Keeping your sanity at university- is it really possible?

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With the semester in full swing students are starting to feel the pressure of trying to balance their hectic lifestyles. Essays, labs, assignments and tight deadlines seem to haunt students daily and many are forced to function on poor food choices, minimal sleep and high anxiety levels.

 

On top of the academic stress, many students have the burden of part time jobs, sports and extra-curricular activities adding to their heavy workload.

In the midst of these stressful times, all hope is not lost. There are a number of tools and resources available to students to ensure that they are achieving overall health physically, mentally, spiritually, psychologically and emotionally.

On Sept. 20, Student Services held a drop-in event called “How to Keep Your Sanity at University.” Students were given the opportunity to learn some helpful tips for accomplishing this and to make their own stress ball.

Student Services counsellor Freeman Woolnough works with students regularly to help them achieve happiness and stability during their time at UNBSJ. He understands what students are going through and provides some tips to help students survive. “The most important thing to remember is that you are not alone,” says Woolnough, “your particular set of circumstances are often unique; however, there are always people whom you can seek out for help with a problem. Such as… a counsellor!”

First, it’s important to achieve total health in all areas of your life. Having a balanced life prevents you from getting bogged down (and bored) with one aspect of yourself. We all know that being physically fit is important, but being mentally fit is just as crucial. Set aside time for your academics but remember to include things like family time, prayer, exercise, sleep, laugher, self-reflection and the need to connect with other people when planning your day.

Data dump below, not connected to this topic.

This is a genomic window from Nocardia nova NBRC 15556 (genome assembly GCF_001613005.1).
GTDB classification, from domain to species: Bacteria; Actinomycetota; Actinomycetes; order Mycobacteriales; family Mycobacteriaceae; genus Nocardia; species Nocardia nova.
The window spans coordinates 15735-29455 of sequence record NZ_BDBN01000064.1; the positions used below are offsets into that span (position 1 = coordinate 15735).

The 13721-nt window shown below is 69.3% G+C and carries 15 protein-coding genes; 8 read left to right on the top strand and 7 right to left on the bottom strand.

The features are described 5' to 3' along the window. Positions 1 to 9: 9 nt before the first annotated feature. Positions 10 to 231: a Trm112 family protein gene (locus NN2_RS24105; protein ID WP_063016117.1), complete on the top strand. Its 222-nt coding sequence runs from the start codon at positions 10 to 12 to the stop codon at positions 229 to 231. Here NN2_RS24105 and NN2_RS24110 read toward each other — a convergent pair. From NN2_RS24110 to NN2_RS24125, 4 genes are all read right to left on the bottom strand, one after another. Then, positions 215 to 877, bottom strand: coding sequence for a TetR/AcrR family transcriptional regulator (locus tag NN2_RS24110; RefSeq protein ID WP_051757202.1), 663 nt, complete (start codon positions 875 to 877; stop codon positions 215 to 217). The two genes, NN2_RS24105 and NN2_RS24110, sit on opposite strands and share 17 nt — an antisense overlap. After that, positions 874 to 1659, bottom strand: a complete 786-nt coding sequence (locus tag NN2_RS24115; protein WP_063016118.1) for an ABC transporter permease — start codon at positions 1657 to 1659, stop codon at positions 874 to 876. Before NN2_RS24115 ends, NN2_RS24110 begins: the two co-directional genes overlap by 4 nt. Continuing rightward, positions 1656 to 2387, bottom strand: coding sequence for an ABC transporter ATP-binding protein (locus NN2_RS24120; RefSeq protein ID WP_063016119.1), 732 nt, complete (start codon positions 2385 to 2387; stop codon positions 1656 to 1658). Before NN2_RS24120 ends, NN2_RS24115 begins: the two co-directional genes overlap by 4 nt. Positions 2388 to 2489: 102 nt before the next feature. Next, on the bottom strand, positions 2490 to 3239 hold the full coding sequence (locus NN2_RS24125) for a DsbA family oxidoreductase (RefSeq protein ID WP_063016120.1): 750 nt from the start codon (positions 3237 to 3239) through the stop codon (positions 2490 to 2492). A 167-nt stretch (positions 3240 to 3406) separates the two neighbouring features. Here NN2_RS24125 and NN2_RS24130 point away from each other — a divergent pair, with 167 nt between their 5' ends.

Another stressor that many students encounter is the inability to say “no.” Even people who are usually quite assertive may find themselves saying “yes” to things that they don’t really want to do. While society has led many to believe that saying no is impolite and selfish, it’s important to note that sometimes it’s necessary.

When you say yes to everything, you risk the chance of people taking advantage of your kindness. Saying no is perfectly acceptable, especially if you already have a much too heavy workload. Remember that by saying yes to one thing, you’re taking away from the other commitments you may already have.

Saying no doesn’t have to be rude and it merely means you’re rejecting the task, not the person that’s asking you. If they have respect for you, they’ll understand and admire your assertiveness.

Another important tip for students to keep in mind is mastering the ability to “postpone” your worry.  It’s difficult to focus on the task at hand if you can’t stop thinking about other things going on in your life.

The Centre for Clinical Interventions recommends that you create a worry period for yourself. This is a designated time of day that you plan to worry. If something comes up during the day, don’t think about it then but remember to do so during the time you have set aside. This is a helpful way to get past troublesome thoughts and carry on with your day.

Writing down your worries may also be a helpful tool to remember to think about them during your worry period. Although it may seem silly and inconvenient to cart around a notebook all day, you will appreciate it in time. You might even find that the worries you wrote down are no longer issues anymore!

Keeping your sanity while in university is definitely possible as long as you have the right tools and motivation to do so. If you feel like you are getting a bit overwhelmed or would like some more resources, contact a counsellor at sjcounsellor@unbsj.ca. In the meantime, take a deep breath, relax and remember to have a little fun too!